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Index: Leveson goes too far

By Kirsty Hughes / 29 November, 2012

Index on Censorship

Kirsty Hughes outlines Index’s issues with the press inquiry’s recommendations

Lord Justice Leveson’s report could determine the path of the press in Britain for years to come.

There will be many more days of picking over the minutiae of the 2,000 page report, but some key elements are clear — and have already split the coalition and the House of Commons.

Statutory regulation threatens press freedom

Statutory regulation, or underpinning in the jargon, of an “independent” press regulator is Leveson’s core recommendation. If it happened, this would mean a specific law would set out aspects of control of the press for the first time in over 300 years. Index is strongly opposed to any such statutory involvement in press regulation.

In his brief remarks presenting the report today, Leveson attempted to pre-empt such criticism asserting: “This is not, and cannot be characterised as, statutory regulation of the press.” But the Prime Minister David Cameron disagreed in his statement to the House of Commons saying he had “serious concerns and misgivings” and that statutory underpinning of an “independent” regulator would be an “enormous” step.

Leveson’s report sets out in great detail the characteristics and criteria that the new regulator should meet. It also suggests that a “recognition body” would assess and “certify” that the regulator met these criteria — with Ofcom suggested as the best organisation to be this recognition body. MPs would vote into law these criteria, and would vote into law the process by which an “independent” appointments panel would select the chair and board of the regulator (which would exclude any current editor).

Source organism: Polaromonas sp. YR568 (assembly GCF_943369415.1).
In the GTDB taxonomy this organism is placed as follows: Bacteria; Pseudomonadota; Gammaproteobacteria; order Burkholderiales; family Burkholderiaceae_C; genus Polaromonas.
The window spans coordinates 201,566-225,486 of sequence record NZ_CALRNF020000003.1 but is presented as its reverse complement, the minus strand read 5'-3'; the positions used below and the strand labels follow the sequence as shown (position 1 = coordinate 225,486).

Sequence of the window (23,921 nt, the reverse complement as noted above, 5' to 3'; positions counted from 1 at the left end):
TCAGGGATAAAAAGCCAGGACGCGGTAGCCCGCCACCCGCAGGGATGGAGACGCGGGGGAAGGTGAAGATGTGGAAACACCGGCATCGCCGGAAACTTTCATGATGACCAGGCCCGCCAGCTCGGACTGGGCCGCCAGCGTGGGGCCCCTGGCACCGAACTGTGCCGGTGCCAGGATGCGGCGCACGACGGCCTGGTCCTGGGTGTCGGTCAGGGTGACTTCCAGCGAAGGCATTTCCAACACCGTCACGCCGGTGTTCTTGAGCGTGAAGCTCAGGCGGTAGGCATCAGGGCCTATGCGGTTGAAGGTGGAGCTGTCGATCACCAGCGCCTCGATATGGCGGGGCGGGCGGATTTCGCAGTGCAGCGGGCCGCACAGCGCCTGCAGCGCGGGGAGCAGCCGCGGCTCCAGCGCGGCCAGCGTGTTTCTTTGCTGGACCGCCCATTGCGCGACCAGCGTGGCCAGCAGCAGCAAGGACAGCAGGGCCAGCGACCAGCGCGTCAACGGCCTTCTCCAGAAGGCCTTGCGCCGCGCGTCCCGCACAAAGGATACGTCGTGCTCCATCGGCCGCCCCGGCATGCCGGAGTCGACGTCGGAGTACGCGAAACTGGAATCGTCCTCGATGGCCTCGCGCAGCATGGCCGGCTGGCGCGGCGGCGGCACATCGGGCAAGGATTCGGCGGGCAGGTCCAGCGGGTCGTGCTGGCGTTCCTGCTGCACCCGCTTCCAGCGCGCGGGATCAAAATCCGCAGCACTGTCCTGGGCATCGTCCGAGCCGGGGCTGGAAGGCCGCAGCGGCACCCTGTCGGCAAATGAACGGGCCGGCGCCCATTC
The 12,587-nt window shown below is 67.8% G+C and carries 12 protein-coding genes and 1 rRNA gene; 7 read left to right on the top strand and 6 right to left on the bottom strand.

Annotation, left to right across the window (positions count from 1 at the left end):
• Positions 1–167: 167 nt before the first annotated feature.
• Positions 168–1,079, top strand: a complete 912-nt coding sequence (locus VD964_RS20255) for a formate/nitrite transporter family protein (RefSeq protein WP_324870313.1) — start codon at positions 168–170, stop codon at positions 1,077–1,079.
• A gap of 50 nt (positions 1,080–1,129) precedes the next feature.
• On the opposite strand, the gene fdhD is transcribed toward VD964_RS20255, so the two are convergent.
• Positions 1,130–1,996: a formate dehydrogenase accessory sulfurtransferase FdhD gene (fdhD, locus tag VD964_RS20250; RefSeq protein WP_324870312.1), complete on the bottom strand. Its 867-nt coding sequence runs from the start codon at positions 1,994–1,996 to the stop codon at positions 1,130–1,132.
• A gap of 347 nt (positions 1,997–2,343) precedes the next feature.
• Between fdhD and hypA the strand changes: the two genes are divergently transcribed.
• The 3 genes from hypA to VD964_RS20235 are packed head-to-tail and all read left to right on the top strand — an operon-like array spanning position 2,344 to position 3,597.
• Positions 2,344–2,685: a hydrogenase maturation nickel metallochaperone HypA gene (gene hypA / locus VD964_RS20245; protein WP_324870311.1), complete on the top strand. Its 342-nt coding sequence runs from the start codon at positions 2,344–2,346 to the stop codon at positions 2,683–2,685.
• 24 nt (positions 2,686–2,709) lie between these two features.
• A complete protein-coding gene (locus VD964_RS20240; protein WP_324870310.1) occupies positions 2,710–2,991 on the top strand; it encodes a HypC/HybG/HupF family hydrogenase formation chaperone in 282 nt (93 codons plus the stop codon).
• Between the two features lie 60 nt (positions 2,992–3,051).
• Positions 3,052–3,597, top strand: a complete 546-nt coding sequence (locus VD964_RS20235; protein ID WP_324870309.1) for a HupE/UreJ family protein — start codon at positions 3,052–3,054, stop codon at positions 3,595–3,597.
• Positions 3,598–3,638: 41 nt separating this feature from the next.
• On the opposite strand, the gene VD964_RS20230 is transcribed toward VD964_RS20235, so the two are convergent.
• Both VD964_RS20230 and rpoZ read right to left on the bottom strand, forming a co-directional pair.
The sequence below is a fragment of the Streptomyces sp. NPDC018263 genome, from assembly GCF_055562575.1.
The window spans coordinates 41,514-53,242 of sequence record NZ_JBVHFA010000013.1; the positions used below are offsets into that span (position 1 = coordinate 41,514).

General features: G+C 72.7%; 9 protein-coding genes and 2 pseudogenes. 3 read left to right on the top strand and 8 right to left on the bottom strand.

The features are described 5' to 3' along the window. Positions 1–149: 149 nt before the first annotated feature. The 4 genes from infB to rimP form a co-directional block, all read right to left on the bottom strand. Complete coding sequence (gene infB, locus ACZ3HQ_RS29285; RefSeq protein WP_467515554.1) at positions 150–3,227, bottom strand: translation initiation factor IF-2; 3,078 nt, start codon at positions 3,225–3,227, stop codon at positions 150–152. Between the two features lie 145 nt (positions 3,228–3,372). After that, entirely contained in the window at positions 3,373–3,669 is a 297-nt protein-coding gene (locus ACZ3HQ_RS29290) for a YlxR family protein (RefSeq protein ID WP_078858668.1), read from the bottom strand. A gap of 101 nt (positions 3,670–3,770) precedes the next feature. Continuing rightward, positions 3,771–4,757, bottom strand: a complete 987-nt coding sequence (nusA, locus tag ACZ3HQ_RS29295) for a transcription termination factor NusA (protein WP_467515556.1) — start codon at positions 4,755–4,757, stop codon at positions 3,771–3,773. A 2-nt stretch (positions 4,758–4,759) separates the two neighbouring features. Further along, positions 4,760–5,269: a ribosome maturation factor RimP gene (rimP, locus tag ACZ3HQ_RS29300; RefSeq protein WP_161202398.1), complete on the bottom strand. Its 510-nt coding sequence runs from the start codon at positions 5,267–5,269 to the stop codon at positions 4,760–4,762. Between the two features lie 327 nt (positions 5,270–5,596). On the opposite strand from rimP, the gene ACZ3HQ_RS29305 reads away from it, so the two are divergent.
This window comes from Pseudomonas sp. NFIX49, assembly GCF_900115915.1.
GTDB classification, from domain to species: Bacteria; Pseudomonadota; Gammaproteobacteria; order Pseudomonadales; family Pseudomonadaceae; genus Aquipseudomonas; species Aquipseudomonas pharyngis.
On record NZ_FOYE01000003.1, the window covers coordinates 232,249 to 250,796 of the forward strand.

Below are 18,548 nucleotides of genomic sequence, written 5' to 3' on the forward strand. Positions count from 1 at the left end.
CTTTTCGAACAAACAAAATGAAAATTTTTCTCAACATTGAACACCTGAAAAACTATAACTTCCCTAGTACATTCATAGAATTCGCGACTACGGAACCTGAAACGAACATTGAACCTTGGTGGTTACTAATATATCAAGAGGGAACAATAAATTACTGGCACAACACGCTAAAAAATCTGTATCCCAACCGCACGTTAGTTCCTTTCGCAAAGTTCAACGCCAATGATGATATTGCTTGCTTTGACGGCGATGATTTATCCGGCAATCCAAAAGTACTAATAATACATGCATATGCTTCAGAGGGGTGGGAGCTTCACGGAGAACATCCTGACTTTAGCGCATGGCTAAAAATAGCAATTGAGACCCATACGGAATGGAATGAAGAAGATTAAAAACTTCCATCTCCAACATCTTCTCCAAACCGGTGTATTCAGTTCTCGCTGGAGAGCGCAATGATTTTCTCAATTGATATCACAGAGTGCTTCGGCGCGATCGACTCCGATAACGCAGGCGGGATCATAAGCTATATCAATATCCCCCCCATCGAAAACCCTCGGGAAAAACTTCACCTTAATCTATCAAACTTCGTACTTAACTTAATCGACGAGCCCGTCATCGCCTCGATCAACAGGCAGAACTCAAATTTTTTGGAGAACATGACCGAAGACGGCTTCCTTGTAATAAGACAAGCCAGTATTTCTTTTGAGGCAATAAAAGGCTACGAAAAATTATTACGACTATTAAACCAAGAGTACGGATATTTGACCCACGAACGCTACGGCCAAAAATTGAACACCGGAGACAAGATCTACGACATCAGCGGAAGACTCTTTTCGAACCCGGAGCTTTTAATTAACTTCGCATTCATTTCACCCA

Politicians must not control the press

This politicisation of press control would be a major breach of the principles of freedom of expression and a free press. There are fundamental reasons why politicians and media should be distinct from and independent of each other. The cronyism between media, police and politicians, exposed in part in the Leveson Inquiry, is not a reason to establish a sort of “reverse cronyism” whereby media would risk being pressurised by government and other politicians.

The media has a vital role to play — as Leveson himself indicated — in monitoring and reporting the political scene, challenging and criticising and holding to account those in power; if journalists cannot do this robustly and without fear of interference or other political consequences, press freedom is constrained. Beyond this, even “light” statutory regulation could easily be revisited, toughened and potentially abused once the principle of no government control of the press is breached.